Considerations for self-hosted Elasticsearch setups

If you decided to host Elasticsearch in your own setup, please make sure to read the following considerations.

Public Access

Your Elasticsearch server should not be publicly accessible if you don’t have any kind of authentication method in place. Having that server open to the world means that anyone could delete, change, or hijack your content at any time.

Instant Results

The Instant Results feature relies on direct access to an API providing secure, read-only access only to Elasticsearch data that should be visible to unauthenticated visitors. A PHP Proxy plugin is available on GitHub as a starting point for self-hosted setups, but should not be considered secure or complete for production purposes. In addition, by routing the requests through PHP, there is an inherent increase in latency for results to update that is not present when using’s Instant Results API.


The autosuggest feature requires direct access from the user to your Elasticsearch server, as all requests in that functionality are done via AJAX. Although it may be tempting to simply point the autosuggest feature to your posts’ index directly, don’t do that. It will work but it is a major security risk, especially if you have Protected Content enabled.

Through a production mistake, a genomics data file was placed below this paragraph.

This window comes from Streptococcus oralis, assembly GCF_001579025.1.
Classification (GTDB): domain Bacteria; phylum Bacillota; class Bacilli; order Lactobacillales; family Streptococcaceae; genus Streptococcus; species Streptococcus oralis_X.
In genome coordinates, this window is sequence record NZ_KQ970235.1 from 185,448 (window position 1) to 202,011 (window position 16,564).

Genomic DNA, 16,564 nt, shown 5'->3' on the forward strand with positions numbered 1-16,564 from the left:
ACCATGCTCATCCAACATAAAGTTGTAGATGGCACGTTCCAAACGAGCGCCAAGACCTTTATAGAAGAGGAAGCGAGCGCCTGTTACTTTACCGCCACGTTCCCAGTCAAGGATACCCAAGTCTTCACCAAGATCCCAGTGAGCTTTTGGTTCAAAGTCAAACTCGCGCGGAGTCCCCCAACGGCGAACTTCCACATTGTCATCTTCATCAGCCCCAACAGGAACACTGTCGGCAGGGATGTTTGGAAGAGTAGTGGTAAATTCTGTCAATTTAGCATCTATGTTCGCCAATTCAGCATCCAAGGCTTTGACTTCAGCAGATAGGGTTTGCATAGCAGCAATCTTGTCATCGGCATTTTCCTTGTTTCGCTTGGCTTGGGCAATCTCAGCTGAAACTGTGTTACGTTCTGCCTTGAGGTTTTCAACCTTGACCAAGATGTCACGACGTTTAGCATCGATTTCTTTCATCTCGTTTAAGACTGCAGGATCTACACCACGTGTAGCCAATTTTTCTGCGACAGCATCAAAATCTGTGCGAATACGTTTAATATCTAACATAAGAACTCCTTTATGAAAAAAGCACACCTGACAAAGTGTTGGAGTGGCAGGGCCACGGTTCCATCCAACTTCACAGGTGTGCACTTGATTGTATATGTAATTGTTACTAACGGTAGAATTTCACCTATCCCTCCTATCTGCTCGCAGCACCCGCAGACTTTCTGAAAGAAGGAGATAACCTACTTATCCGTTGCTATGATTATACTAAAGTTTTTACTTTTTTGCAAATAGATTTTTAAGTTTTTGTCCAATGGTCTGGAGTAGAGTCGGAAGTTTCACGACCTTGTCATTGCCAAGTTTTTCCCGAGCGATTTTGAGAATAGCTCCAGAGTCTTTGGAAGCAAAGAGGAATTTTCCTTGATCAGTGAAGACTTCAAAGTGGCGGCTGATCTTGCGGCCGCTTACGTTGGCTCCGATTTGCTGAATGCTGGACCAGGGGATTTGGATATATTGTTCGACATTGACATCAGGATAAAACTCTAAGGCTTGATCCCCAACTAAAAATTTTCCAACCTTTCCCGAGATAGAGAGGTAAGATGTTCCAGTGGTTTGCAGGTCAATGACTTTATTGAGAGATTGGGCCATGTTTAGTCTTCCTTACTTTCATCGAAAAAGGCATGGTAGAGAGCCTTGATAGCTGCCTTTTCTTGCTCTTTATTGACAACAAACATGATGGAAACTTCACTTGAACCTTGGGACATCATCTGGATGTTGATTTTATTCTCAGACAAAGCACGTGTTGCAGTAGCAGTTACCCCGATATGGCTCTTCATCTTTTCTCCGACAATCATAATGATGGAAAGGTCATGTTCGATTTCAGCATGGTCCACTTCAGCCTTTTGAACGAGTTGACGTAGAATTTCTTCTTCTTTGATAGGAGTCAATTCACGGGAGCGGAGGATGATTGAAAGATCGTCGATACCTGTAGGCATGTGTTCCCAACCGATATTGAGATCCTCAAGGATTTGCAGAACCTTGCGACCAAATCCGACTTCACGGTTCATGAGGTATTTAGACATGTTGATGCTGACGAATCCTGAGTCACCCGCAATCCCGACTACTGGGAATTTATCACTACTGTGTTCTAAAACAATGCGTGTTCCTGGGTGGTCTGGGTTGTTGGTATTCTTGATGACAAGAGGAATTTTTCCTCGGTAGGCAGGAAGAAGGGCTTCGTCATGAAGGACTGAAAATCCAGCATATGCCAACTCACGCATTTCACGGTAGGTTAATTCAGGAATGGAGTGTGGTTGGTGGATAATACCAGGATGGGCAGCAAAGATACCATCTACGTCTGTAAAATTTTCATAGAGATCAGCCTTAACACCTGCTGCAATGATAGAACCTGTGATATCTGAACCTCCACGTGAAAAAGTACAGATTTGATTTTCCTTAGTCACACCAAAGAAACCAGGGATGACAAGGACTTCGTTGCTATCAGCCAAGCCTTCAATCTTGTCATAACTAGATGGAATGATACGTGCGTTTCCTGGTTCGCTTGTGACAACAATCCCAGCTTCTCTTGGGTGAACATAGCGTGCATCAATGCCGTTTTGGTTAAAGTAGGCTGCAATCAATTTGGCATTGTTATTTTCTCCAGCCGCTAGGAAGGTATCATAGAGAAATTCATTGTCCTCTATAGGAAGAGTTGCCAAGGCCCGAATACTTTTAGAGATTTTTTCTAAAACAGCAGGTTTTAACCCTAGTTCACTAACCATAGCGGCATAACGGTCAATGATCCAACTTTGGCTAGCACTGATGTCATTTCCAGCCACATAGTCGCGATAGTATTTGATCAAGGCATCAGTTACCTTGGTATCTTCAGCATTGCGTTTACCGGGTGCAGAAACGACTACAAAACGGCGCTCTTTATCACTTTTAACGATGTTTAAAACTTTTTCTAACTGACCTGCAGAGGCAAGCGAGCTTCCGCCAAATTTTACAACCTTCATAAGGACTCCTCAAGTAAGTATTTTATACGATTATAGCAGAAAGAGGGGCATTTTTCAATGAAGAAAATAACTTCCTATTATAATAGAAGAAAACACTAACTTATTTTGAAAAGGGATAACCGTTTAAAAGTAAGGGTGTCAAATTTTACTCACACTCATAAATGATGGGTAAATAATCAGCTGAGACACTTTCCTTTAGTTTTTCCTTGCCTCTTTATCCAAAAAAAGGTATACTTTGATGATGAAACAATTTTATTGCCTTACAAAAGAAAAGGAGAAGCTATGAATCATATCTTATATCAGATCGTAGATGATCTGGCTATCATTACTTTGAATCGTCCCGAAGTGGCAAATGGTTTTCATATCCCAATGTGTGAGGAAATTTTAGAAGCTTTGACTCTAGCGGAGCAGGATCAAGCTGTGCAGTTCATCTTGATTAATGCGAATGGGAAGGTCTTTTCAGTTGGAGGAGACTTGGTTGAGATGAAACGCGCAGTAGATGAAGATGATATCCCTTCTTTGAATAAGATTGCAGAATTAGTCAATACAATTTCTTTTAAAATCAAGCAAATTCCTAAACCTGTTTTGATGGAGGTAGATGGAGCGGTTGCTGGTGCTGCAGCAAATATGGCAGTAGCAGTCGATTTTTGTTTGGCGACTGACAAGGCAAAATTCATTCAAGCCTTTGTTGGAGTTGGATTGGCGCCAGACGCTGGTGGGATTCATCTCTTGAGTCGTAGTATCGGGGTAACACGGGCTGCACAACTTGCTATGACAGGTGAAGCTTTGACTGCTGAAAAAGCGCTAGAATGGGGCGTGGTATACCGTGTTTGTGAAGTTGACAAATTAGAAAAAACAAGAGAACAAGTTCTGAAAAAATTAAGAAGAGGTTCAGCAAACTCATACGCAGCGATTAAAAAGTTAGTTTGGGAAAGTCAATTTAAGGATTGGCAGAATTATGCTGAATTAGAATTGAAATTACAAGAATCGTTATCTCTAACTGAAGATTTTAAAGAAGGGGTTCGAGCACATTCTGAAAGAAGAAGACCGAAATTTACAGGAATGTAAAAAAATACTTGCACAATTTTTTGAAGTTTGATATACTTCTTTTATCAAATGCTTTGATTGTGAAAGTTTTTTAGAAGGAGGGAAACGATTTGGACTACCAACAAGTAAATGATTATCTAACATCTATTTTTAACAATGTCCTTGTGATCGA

For further explanations, check our Autosuggest article.

Managing Authentication

The ElasticPress plugin checks the connection between your website and your Elasticsearch server after all plugins are loaded but before any code from your theme is executed. That said if you need to inject any kind of authentication method in the requests sent to the ES server, that needs to happen in a plugin, rather than in your theme’s functions.php file.